Evidence of General Risks and Complications in a Medical Negligence Claim
Mitchell v. Shikora, D.O., University of Pittsburgh Physicians D/B/A, Womancare Associates, Magee Women’s Hospital of UPMC, 161 A.3d 970, allocatur granted Nov. 20, 2017, appeal docket 55 WAP 2017
On May 16, 2016, Dr. Shikora was performing a hysterectomy on Ms. Mitchell when he sliced open her bowel. Ms. Mitchell sued Dr. Shikora alleging he was negligent in performing the surgery and slicing her bowel. Denying Ms. Mitchell’s Motion in Limine, the trial court allowed Dr. Shikora to present evidence as to the whether a bowel injury was a known risk or complication of the surgery. The jury did not find Dr. Shikora negligent. Ms. Mitchell filed a post-trial motion seeking a new trial excluding evidence of the known risks and complications of the surgery, which the trial court denied.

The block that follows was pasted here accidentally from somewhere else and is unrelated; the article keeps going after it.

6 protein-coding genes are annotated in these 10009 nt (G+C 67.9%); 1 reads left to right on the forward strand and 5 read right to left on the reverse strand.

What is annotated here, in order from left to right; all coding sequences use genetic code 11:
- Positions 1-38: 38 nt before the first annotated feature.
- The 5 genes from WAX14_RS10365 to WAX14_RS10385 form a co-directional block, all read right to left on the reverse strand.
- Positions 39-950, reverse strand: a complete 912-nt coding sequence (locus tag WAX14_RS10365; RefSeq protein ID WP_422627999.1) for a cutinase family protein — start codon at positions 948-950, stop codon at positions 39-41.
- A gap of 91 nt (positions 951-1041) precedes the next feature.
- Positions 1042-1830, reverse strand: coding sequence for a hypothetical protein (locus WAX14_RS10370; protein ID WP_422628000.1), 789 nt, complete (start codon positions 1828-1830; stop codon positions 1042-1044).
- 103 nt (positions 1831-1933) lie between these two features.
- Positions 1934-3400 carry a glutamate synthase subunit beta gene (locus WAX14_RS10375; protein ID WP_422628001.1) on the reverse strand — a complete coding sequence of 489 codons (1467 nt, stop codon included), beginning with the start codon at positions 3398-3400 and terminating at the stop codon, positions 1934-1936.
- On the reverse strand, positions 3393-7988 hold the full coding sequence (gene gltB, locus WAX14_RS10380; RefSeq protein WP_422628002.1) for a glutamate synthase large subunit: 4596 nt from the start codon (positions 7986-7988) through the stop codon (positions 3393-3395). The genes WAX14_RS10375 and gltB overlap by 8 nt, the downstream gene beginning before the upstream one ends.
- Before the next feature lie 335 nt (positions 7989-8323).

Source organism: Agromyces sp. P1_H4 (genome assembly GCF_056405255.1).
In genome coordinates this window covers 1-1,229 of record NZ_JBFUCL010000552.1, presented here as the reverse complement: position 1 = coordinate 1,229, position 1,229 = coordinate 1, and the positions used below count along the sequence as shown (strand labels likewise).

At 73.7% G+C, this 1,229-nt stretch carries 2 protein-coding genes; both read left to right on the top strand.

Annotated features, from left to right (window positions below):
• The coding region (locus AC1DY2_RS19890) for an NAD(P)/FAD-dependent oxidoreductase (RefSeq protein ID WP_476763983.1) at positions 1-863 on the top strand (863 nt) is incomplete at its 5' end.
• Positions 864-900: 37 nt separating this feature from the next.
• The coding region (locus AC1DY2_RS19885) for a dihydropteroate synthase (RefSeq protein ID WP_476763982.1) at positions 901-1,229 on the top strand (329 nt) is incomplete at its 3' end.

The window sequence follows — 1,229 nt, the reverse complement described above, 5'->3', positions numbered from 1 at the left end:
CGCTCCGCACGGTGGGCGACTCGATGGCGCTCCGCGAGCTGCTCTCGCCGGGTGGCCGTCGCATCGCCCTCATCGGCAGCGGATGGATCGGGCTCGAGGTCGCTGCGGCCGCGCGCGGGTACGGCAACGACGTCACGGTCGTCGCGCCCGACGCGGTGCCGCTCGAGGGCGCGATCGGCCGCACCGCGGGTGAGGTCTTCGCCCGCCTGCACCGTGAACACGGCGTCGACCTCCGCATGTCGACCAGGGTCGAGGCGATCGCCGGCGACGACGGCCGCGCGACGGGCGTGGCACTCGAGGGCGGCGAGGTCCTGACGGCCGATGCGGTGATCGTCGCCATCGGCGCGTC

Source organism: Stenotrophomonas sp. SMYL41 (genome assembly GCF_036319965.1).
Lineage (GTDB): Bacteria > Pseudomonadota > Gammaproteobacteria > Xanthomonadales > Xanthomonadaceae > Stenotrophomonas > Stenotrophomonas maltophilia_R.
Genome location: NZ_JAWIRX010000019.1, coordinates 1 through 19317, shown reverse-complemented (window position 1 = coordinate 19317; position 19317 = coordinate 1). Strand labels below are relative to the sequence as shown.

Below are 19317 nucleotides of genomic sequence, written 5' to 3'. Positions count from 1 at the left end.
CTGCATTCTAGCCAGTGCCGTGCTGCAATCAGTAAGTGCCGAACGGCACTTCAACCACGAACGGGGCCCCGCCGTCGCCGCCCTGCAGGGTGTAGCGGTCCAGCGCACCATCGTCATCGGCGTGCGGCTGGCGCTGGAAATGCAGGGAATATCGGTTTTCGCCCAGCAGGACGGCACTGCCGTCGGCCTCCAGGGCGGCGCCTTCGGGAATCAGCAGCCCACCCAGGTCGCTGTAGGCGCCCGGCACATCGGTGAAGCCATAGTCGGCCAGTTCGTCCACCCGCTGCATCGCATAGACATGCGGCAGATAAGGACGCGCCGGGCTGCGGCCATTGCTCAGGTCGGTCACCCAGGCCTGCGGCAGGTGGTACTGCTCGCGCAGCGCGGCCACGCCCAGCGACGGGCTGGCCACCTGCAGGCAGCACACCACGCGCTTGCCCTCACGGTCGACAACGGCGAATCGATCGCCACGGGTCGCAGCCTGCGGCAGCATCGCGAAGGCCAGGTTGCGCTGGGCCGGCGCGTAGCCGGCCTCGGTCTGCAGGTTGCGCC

On appeal, the Superior Court reversed and remanded for a new trial excluding the risk and complication evidence. Extending Brady v. Urbas, 111 A.3d 1155 (Pa. 2015), which held informed consent evidence is not relevant to whether a doctor acted within the applicable standard of care where, as here, no failure to warn or consent claims are raised, the Superior Court held that risks and complications evidence is irrelevant in determining whether a doctor acted within applicable the standard of care. The court reasoned that just because the injury to the bowel was one of the risks of the surgery does not make it more or less probable that Dr. Shikora was negligent.
The Supreme Court of Pennsylvania granted allocator to determine:
Whether the Superior Court’s holding directly conflicts with this Honorable Court’s holdings in Brady v. Urbas, 111 A.3d 1155 (Pa. 2015), which permits evidence of general risks and complications in a medical negligence claim?